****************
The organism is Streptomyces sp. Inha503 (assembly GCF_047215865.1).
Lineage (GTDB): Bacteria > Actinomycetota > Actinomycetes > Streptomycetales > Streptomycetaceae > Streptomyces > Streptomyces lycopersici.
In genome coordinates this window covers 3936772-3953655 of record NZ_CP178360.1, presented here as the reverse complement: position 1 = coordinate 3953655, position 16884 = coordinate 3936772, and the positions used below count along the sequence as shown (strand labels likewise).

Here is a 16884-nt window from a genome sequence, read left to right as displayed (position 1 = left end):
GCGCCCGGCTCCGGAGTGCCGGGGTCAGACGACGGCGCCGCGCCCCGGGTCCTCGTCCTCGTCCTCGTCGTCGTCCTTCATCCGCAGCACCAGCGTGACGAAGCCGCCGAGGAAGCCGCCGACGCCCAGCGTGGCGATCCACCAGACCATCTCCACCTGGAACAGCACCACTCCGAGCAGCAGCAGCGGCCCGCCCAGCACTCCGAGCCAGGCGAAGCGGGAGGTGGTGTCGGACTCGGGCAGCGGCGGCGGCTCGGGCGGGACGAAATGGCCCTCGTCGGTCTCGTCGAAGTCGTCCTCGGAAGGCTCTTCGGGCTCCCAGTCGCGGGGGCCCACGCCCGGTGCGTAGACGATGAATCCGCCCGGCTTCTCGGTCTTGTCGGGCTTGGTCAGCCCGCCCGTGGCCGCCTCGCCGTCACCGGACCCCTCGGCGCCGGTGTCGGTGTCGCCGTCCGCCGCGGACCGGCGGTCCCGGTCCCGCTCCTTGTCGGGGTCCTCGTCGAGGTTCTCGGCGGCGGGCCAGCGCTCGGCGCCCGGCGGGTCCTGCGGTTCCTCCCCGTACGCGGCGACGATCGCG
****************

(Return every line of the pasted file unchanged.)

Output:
The organism is Streptomyces sp. Inha503 (assembly GCF_047215865.1).
Lineage (GTDB): Bacteria > Actinomycetota > Actinomycetes > Streptomycetales > Streptomycetaceae > Streptomyces > Streptomyces lycopersici.
In genome coordinates this window covers 3936772-3953655 of record NZ_CP178360.1, presented here as the reverse complement: position 1 = coordinate 3953655, position 16884 = coordinate 3936772, and the positions used below count along the sequence as shown (strand labels likewise).

Here is a 16884-nt window from a genome sequence, read left to right as displayed (position 1 = left end):
GCGCCCGGCTCCGGAGTGCCGGGGTCAGACGACGGCGCCGCGCCCCGGGTCCTCGTCCTCGTCCTCGTCGTCGTCCTTCATCCGCAGCACCAGCGTGACGAAGCCGCCGAGGAAGCCGCCGACGCCCAGCGTGGCGATCCACCAGACCATCTCCACCTGGAACAGCACCACTCCGAGCAGCAGCAGCGGCCCGCCCAGCACTCCGAGCCAGGCGAAGCGGGAGGTGGTGTCGGACTCGGGCAGCGGCGGCGGCTCGGGCGGGACGAAATGGCCCTCGTCGGTCTCGTCGAAGTCGTCCTCGGAAGGCTCTTCGGGCTCCCAGTCGCGGGGGCCCACGCCCGGTGCGTAGACGATGAATCCGCCCGGCTTCTCGGTCTTGTCGGGCTTGGTCAGCCCGCCCGTGGCCGCCTCGCCGTCACCGGACCCCTCGGCGCCGGTGTCGGTGTCGCCGTCCGCCGCGGACCGGCGGTCCCGGTCCCGCTCCTTGTCGGGGTCCTCGTCGAGGTTCTCGGCGGCGGGCCAGCGCTCGGCGCCCGGCGGGTCCTGCGGTTCCTCCCCGTACGCGGCGACGATCGCG